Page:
Caveolae in endothelial cells have been implicated as plasma membrane microdomains that sense or transduce hemodynamic changes into biochemical signals that regulate vascular function. Therefore we compared long- and short-term flow-mediated mechanotransduction in vessels from WT mice, caveolin-1 knockout (Cav-1 KO) mice, and Cav-1 KO mice reconstituted with a transgene expressing Cav-1 specifically in endothelial cells (Cav-1 RC mice). Arterial remodeling during chronic changes in flow and shear stress were initially examined in these mice. Ligation of the left external carotid for 14 days to lower blood flow in the common carotid artery reduced the lumen diameter of carotid arteries from WT and Cav-1 RC mice. In Cav-1 KO mice, the decrease in blood flow did not reduce the lumen diameter but paradoxically increased wall thickness and cellular proliferation. In addition, in isolated pressurized carotid arteries, flow-mediated dilation was markedly reduced in Cav-1 KO arteries compared with those of WT mice. This impairment in response to flow was rescued by reconstituting Cav-1 into the endothelium. In conclusion, these results showed that endothelial Cav-1 and caveolae are necessary for both rapid and long-term mechanotransduction in intact blood vessels.
Jun Yu, Sonia Bergaya, Takahisa Murata, Ilkay F. Alp, Michael P. Bauer, Michelle I. Lin, Marek Drab, Teymuras V. Kurzchalia, Radu V. Stan, William C. Sessa
Factors that determine the spectrum of target organs involved in autoimmune destruction are poorly understood. Although loss of function of autoimmune regulator (AIRE) in thymic epithelial cells is responsible for autoimmunity, the pathogenic roles of AIRE in regulating target-organ specificity remain elusive. In order to gain insight into this issue, we have established NOD mice, an animal model of type 1 diabetes caused by autoimmune attack against β cell islets, in which Aire has been abrogated. Remarkably, acinar cells rather than β cell islets were the major targets of autoimmune destruction in Aire-deficient NOD mice, and this alteration of intra-pancreatic target-organ specificity was associated with production of autoantibody against pancreas-specific protein disulfide isomerase (PDIp), an antigen expressed predominantly by acinar cells. Consistent with this pathological change, the animals were resistant to the development of diabetes. The results suggest that Aire not only is critical for the control of self-tolerance but is also a strong modifier of target-organ specificity through regulation of T cell repertoire diversification. We also demonstrated that transcriptional expression of PDIp was retained in the Aire-deficient NOD thymus, further supporting the concept that Aire may regulate the survival of autoreactive T cells beyond transcriptional control of self-protein expression in the thymus.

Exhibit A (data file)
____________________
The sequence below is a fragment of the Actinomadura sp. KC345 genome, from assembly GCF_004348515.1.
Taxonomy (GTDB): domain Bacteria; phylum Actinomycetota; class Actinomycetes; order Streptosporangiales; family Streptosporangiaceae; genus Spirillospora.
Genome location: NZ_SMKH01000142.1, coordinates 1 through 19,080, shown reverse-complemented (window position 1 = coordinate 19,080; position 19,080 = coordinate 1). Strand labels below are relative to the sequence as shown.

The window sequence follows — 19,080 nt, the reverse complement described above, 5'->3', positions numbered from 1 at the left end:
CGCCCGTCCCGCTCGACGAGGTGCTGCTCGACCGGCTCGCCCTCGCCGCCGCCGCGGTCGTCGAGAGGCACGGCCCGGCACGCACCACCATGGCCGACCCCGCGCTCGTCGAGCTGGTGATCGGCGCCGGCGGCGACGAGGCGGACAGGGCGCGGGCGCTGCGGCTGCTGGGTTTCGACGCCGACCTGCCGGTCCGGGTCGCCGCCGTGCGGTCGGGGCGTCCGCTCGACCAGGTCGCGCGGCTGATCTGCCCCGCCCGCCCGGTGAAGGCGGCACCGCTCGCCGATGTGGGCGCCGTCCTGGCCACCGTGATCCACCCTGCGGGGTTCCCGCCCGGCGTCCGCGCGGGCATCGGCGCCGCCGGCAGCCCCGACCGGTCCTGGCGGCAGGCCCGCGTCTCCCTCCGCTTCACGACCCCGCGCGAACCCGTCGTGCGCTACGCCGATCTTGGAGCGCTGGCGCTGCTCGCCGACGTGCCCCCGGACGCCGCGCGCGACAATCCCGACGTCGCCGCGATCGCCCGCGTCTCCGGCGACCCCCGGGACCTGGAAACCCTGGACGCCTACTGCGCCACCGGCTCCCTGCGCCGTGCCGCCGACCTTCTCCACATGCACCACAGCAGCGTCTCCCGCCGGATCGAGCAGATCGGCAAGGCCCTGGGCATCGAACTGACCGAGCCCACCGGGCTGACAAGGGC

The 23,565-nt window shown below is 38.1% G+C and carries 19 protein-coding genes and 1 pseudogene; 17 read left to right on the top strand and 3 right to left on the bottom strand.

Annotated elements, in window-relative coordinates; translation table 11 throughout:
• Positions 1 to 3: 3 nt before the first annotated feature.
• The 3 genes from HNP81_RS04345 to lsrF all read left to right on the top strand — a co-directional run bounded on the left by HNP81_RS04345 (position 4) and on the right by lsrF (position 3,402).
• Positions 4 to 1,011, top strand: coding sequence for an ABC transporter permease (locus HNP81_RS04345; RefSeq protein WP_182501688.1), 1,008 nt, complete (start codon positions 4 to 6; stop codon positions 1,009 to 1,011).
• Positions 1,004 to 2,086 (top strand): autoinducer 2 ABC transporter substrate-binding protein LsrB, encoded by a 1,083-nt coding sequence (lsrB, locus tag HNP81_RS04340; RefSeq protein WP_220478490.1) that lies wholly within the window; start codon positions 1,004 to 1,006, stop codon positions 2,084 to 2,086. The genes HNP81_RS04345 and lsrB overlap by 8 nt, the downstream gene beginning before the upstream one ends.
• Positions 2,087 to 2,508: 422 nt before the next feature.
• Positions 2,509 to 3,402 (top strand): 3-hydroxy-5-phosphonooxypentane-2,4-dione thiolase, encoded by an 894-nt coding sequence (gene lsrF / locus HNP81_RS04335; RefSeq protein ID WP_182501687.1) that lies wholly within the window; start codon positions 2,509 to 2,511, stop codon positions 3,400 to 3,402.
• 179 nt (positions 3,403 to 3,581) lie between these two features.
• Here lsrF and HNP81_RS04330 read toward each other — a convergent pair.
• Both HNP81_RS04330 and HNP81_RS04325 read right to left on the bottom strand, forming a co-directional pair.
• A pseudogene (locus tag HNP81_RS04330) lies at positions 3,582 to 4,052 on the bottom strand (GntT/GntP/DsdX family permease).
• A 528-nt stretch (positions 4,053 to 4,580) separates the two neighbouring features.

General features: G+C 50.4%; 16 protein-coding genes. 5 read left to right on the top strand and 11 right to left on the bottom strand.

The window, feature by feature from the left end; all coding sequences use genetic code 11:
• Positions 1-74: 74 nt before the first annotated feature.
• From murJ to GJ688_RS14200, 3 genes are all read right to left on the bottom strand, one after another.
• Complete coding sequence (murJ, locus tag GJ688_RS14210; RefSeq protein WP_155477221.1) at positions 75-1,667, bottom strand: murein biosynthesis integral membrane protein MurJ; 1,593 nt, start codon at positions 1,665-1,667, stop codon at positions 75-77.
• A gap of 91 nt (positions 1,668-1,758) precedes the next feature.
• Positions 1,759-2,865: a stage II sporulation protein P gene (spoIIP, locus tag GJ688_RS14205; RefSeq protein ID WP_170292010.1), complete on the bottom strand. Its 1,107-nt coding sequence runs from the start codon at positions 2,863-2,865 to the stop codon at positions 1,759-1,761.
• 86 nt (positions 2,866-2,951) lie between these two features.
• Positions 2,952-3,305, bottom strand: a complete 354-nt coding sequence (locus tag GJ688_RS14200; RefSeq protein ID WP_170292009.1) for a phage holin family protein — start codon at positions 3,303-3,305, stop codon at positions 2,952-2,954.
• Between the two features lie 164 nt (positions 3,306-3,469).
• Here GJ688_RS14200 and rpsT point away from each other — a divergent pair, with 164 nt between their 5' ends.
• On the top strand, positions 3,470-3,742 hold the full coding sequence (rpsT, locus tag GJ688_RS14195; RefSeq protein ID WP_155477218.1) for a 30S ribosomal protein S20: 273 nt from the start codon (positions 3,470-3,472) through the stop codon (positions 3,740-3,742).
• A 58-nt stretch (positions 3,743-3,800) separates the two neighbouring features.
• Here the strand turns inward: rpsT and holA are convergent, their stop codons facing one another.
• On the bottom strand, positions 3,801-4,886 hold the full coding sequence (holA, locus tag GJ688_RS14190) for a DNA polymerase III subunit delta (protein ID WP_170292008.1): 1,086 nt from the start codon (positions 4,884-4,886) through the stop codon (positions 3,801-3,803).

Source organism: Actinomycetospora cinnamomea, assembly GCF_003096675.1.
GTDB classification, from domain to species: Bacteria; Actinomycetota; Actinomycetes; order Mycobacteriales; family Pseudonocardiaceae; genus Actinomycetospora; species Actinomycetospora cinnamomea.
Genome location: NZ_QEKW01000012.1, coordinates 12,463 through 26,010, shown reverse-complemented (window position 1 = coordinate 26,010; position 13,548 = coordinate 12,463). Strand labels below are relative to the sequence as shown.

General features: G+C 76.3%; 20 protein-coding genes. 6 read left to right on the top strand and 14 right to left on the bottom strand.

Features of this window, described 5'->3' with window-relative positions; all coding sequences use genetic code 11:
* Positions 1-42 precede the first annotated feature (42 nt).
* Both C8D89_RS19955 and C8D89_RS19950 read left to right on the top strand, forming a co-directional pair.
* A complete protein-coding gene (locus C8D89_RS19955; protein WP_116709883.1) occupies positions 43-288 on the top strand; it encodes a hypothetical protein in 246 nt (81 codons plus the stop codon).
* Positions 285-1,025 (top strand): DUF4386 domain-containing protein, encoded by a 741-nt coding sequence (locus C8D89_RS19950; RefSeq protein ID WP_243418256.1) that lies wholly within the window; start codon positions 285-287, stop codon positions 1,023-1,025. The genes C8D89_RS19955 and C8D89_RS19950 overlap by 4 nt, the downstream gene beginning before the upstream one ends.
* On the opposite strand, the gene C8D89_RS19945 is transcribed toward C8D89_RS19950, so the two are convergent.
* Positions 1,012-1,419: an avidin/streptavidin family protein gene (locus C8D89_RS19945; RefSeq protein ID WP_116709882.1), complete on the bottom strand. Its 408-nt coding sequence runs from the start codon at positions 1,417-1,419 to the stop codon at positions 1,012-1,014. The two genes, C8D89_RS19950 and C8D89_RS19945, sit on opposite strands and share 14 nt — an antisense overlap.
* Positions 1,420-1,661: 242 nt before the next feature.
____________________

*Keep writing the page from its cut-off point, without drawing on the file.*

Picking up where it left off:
Shino Niki, Kiyotaka Oshikawa, Yasuhiro Mouri, Fumiko Hirota, Akemi Matsushima, Masashi Yano, Hongwei Han, Yoshimi Bando, Keisuke Izumi, Masaki Matsumoto, Keiichi I. Nakayama, Noriyuki Kuroda, Mitsuru Matsumoto
We have previously reported that genetically increased angiotensin-converting enzyme levels, or absence of the bradykinin B2 receptor, increase kidney damage in diabetic mice. We demonstrate here that this is part of a more general phenomenon — diabetes and, to a lesser degree, absence of the B2 receptor, independently but also largely additively when combined, enhance senescence-associated phenotypes in multiple tissues. Thus, at 12 months of age, indicators of senescence (alopecia, skin atrophy, kyphosis, osteoporosis, testicular atrophy, lipofuscin accumulation in renal proximal tubule and testicular Leydig cells, and apoptosis in the testis and intestine) are virtually absent in WT mice, detectable in B2 receptor–null mice, clearly apparent in mice diabetic because of a dominant mutation (Akita) in the Ins2 gene, and most obvious in Akita diabetic plus B2 receptor–null mice. Renal expression of several genes that encode proteins associated with senescence and/or apoptosis (TGF-β1, connective tissue growth factor, p53, α-synuclein, and forkhead box O1) increases in the same progression. Concomitant increases occur in 8-hydroxy-2′-deoxyguanosine, point mutations and deletions in kidney mitochondrial DNA, and thiobarbituric acid–reactive substances in plasma, together with decreases in the reduced form of glutathione in erythrocytes. Thus, absence of the bradykinin B2 receptor increases the oxidative stress, mitochondrial DNA damage, and many senescence-associated phenotypes already present in untreated Akita diabetic mice.
Masao Kakoki, Catherine M. Kizer, Xianwen Yi, Nobuyuki Takahashi, Hyung-Suk Kim, C. Robert Bagnell, Cora-Jean S. Edgell, Nobuyo Maeda, J. Charles Jennette, Oliver Smithies